Gone With the Wind by Margaret Mitchell | Book Recommendation

“Food! Food! Why did the stomach have a longer memory than the mind?”

War isn’t poetic or romantic, not even in literature. ‘Gone With the Wind’ by Margaret Mitchell makes such a compelling read in its realistic portrayal of the American Civil War period.

Gone With the Wind’ had been on my TBR for a very long time. The fear of reading a classic with the American Civil War as its background, running into twelve-hundred-pages was always unnerving. Finally, when I started reading, I was amazed…there was not a single dull point where I felt the urge to skip some paragraphs. (Yes, in a lengthy book, you always have those boring sections but not here!)

Margaret Mitchell took ten years to write this book that was published in 1936 and what a masterpiece it turned out to be! The title of the book, ‘Gone With the Wind’, comes from Mitchell’s favourite poem ‘Cynara!’ by Ernest Dowson.

What is ‘Gone With the Wind’ about?

The story begins in 1861 in Georgia: a time when the South had declared secession from the Union or the United States. The South wanted to continue the existing practice of slavery while the North (that Mitchell refers to as Yankees in the book) wanted to free the slaves.

Scarlett O’Hara, the protagonist is the eldest of the three daughters of the rich, wealthy O’Hara family. Gerald O’Hara, Scarlett’s father was an Irish immigrant who owned the large plantation ‘Tara’. Sixteen-year-old Scarlett comes across as unapologetic, brutal, and shallow. Her self-absorbed disposition seems to focus on only charming members of the opposite gender. Outside her little flirtatious games, Scarlett thinks she truly loves Ashley Wilkes. Sadly, Scarlett’s fairytale Prince decides to marry his cousin Melanie Hamilton. Melanie epitomizes goodness but for Scarlett, she remains dull and boring.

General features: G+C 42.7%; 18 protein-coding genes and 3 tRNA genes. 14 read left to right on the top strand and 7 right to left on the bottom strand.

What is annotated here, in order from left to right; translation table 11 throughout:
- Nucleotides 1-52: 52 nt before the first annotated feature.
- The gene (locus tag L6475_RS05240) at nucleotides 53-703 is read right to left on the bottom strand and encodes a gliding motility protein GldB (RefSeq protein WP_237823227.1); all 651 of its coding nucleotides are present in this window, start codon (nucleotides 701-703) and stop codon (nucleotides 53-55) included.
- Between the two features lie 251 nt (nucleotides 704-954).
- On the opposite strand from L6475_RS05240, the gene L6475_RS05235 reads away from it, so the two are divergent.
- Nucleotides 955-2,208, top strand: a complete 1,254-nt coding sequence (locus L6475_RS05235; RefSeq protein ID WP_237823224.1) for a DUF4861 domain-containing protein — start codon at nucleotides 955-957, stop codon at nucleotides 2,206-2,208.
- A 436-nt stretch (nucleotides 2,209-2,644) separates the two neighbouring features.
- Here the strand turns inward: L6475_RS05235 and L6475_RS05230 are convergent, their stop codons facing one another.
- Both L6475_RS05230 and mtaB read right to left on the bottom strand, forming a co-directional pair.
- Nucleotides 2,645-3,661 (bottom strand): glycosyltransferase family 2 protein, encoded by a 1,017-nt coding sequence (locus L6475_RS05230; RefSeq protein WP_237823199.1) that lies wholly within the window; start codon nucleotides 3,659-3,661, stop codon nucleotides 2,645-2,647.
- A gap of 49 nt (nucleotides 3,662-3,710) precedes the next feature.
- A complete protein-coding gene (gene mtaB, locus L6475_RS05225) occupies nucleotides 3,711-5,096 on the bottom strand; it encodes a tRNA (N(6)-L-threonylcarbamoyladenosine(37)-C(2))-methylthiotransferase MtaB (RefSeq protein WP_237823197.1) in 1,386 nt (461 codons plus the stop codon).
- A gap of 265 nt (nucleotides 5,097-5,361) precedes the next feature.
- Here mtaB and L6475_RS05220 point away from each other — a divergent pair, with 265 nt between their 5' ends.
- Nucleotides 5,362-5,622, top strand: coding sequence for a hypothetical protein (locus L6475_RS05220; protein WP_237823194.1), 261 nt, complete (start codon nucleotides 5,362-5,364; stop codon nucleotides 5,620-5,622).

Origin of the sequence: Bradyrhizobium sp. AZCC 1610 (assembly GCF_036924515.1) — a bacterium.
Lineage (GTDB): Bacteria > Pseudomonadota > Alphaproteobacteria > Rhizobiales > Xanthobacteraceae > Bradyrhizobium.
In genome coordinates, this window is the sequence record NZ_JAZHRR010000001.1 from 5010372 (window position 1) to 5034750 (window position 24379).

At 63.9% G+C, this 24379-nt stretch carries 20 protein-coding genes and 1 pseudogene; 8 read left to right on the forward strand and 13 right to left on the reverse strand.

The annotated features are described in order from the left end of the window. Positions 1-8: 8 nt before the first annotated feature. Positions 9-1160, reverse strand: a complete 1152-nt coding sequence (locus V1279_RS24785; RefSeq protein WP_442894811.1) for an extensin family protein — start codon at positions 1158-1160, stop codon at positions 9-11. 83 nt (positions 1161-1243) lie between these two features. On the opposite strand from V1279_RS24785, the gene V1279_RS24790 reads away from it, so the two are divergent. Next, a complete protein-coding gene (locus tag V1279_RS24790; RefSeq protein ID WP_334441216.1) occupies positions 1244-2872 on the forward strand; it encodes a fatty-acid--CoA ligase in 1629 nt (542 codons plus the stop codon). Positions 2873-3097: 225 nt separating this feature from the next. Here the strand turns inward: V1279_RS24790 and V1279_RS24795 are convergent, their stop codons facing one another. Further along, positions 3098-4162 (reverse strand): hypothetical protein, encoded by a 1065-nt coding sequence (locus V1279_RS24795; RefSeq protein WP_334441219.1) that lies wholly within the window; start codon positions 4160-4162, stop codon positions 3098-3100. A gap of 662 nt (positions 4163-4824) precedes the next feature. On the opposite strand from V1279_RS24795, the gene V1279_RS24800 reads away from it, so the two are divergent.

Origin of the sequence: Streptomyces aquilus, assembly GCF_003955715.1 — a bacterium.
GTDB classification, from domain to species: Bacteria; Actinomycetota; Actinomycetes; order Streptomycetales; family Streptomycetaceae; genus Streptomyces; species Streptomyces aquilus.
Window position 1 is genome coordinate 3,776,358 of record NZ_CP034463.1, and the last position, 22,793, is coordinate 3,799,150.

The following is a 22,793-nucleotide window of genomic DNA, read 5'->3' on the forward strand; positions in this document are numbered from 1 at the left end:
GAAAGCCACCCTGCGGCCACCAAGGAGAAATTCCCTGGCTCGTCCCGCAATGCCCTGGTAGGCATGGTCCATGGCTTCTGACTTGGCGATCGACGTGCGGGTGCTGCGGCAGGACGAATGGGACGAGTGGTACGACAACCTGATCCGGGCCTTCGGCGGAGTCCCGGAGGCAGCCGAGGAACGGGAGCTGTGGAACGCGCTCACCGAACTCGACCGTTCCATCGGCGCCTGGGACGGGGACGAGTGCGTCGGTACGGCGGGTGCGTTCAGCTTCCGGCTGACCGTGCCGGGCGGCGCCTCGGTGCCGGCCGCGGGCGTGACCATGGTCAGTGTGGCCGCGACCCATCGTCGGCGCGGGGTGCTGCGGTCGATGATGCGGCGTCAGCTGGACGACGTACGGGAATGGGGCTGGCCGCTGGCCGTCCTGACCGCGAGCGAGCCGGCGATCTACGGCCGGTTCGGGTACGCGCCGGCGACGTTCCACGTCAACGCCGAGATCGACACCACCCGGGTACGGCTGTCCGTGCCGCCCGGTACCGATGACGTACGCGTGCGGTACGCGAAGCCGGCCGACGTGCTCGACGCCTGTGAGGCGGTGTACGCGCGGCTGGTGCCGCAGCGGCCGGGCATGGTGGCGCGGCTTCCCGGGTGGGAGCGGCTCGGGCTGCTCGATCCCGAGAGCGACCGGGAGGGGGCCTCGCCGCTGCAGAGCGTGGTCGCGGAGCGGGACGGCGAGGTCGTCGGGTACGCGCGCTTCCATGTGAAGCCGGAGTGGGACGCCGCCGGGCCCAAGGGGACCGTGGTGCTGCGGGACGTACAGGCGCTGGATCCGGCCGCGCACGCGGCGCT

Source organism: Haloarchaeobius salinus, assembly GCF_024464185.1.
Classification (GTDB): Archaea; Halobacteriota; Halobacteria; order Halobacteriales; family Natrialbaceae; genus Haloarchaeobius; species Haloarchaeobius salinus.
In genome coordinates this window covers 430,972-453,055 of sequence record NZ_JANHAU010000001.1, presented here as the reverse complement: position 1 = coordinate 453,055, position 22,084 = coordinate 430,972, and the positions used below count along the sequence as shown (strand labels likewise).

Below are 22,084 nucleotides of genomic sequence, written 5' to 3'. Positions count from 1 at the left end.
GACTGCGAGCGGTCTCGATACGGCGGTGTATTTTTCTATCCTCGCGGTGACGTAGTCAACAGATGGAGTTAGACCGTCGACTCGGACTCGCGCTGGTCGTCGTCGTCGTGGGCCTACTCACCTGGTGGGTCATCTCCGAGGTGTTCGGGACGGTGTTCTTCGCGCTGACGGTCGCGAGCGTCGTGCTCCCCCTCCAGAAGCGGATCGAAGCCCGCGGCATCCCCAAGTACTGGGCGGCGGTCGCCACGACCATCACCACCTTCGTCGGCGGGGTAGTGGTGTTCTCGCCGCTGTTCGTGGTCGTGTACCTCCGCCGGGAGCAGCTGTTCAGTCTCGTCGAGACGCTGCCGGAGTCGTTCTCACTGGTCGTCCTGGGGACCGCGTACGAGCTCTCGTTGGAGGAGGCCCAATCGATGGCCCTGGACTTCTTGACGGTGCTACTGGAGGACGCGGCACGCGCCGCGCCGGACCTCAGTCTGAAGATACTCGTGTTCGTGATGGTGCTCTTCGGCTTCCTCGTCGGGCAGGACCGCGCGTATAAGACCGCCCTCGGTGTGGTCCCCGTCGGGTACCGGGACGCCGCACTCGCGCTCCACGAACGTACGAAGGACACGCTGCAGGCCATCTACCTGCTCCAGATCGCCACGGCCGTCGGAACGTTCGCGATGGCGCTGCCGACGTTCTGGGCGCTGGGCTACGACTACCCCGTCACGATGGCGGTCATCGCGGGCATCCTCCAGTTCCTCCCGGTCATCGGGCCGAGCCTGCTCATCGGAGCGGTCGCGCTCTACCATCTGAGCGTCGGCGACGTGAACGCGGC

Rhett Butler witnesses Scarlett’s impulsive encounter with Ashley. Rhett is like Scarlett’s counterpart in temperament and self-centeredness. Moreover, he had earned a bad name as a Casanova, running a blockade, and profiteering from the war. He is not the conventional hero, an anti-hero for sure but someone who woos you with his broad-mindedness and honesty.  

In a childish vengeance against Ashley’s decision, Scarlett accepts Melanie’s brother Charles’ proposal. Soon after their marriage, Charles leaves for the war where he dies of measles. Now instead of cutting a sorry figure, Scarlett is honest about her indifference towards her deceased husband. At a young age, Scarlett bears the burden of motherhood as well; as a single mother, she is far from a glorified motherly character.

Scarlett accepts to leave ‘Tara’ with her young son and stay with Melanie and Aunt Pittypat in Atlanta. Secretly, Scarlett awaits Ashley’s return from the war. In Atlanta, Scarlett runs into Rhett Butler and later witnesses the town under siege. The uncertainty with Rhett and Ashley against the backdrop of war leaves you on the edge.

Would You Like Scarlett O’ Hara?

I began this book with a dislike for Scarlett. Yes, who wouldn’t? A sixteen-year-old protagonist who is bored of listening to civil war talks and would rather be concerned about her green dress doing wonders for her skin tone. Scarlett had believed that a pretty dress and clear complexion were the weapons to vanquish fate that is until the war broke out. A few pages down and I loved this woman. It is impossible to be Scarlett; to be as unapologetic, brutal, and indifferent!

As Charles’ widow, Scarlett breaks free of the societal pressure of mourning and living a certain way. She is no crusader for the feminist cause, perhaps a bit too selfish but she exposes society’s double standards.

Scarlett’s only wish through her hardships is to unite with Ashley.  

A young widow and single mother, Scarlett is further shattered by the loss of her mother. Ellen O’ Hara was the mother hen who took care of her children, the plantation, and managed the employed people. With the Southern defeat, Scarlett is pushed to take responsibilities on her shoulders. Poverty changes Scarlett, she works hard at Tara…a survival instinct that most of the well-bred bookish men around her couldn’t get hold of!

Somewhere, on the long road that wound through those four years, the girl with her sachet and dancing slippers had slipped away and there was left a woman with sharp green eyes, who counted pennies and turned her hands to many menial tasks, a woman to whom nothing was let from the wreckage except the indestructible red earth on which she stood.